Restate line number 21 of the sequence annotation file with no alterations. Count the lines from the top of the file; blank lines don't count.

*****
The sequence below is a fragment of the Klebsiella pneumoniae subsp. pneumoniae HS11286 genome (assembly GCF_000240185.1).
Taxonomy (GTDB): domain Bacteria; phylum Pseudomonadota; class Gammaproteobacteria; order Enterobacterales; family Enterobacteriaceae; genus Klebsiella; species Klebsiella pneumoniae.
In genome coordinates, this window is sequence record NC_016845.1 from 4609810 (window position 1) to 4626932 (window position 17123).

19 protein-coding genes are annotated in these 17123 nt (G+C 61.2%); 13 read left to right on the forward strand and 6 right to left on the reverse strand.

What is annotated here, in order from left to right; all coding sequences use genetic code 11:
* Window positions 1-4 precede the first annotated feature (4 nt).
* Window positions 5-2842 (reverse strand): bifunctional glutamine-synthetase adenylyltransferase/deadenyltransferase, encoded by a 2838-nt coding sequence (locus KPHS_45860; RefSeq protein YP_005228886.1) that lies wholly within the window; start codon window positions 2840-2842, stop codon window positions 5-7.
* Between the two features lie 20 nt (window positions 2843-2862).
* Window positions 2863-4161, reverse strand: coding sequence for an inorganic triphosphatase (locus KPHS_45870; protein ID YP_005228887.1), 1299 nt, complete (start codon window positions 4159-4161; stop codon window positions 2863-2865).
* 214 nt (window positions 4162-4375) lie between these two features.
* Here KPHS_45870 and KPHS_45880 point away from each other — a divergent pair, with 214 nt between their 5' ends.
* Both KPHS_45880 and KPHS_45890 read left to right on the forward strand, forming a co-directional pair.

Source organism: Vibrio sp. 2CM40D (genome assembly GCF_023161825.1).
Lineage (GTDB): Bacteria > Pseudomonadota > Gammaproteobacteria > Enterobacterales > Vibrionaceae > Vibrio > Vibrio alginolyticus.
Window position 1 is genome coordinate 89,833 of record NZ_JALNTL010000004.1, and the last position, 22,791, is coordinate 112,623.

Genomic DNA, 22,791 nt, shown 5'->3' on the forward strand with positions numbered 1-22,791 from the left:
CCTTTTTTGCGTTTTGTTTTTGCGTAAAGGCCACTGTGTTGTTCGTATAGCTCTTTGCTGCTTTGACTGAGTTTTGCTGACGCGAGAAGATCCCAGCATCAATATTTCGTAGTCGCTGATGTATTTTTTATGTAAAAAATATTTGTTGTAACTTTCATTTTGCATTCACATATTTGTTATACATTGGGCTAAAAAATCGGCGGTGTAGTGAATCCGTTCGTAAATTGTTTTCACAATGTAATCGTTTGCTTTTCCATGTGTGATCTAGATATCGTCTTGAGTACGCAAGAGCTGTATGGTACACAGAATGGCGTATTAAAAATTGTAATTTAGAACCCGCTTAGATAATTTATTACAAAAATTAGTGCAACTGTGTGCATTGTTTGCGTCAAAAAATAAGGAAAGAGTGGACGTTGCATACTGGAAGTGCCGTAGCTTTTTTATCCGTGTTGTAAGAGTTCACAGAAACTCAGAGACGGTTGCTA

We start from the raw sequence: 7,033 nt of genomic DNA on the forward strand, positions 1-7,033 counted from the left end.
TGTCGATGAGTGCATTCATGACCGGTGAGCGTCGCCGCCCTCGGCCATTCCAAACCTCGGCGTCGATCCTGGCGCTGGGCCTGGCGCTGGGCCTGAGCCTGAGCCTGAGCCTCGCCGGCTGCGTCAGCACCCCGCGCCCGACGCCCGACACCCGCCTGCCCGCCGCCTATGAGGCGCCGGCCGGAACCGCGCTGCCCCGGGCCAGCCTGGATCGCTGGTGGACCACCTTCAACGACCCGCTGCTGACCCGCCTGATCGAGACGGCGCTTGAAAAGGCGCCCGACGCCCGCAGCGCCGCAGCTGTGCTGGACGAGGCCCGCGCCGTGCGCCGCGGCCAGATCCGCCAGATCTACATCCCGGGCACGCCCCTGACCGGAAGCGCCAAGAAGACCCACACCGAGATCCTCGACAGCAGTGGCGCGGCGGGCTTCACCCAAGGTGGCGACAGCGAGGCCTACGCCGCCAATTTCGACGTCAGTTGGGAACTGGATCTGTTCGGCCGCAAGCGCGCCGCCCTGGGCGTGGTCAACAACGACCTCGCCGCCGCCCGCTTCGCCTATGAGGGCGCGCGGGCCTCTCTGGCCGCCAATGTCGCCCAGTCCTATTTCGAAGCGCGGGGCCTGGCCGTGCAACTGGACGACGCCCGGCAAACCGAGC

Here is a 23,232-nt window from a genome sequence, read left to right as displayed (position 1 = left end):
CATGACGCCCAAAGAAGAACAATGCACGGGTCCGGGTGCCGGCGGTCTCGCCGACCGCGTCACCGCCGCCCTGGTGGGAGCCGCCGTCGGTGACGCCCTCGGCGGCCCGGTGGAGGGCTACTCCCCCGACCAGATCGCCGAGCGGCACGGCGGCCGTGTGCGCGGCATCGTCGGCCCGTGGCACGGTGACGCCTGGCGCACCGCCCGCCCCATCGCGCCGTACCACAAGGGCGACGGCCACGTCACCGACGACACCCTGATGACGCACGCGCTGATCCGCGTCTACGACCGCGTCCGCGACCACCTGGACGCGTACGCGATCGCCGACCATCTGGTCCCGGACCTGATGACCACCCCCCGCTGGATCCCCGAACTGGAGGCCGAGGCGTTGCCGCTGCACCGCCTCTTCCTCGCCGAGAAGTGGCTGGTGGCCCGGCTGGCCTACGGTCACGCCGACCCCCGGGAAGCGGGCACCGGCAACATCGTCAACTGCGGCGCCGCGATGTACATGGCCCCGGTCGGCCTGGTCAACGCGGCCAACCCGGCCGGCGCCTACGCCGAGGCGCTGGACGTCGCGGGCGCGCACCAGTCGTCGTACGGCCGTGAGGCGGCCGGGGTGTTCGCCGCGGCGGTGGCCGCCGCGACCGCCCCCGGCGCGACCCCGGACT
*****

CATGACGCCCAAAGAAGAACAATGCACGGGTCCGGGTGCCGGCGGTCTCGCCGACCGCGTCACCGCCGCCCTGGTGGGAGCCGCCGTCGGTGACGCCCTCGGCGGCCCGGTGGAGGGCTACTCCCCCGACCAGATCGCCGAGCGGCACGGCGGCCGTGTGCGCGGCATCGTCGGCCCGTGGCACGGTGACGCCTGGCGCACCGCCCGCCCCATCGCGCCGTACCACAAGGGCGACGGCCACGTCACCGACGACACCCTGATGACGCACGCGCTGATCCGCGTCTACGACCGCGTCCGCGACCACCTGGACGCGTACGCGATCGCCGACCATCTGGTCCCGGACCTGATGACCACCCCCCGCTGGATCCCCGAACTGGAGGCCGAGGCGTTGCCGCTGCACCGCCTCTTCCTCGCCGAGAAGTGGCTGGTGGCCCGGCTGGCCTACGGTCACGCCGACCCCCGGGAAGCGGGCACCGGCAACATCGTCAACTGCGGCGCCGCGATGTACATGGCCCCGGTCGGCCTGGTCAACGCGGCCAACCCGGCCGGCGCCTACGCCGAGGCGCTGGACGTCGCGGGCGCGCACCAGTCGTCGTACGGCCGTGAGGCGGCCGGGGTGTTCGCCGCGGCGGTGGCCGCCGCGACCGCCCCCGGCGCGACCCCGGACT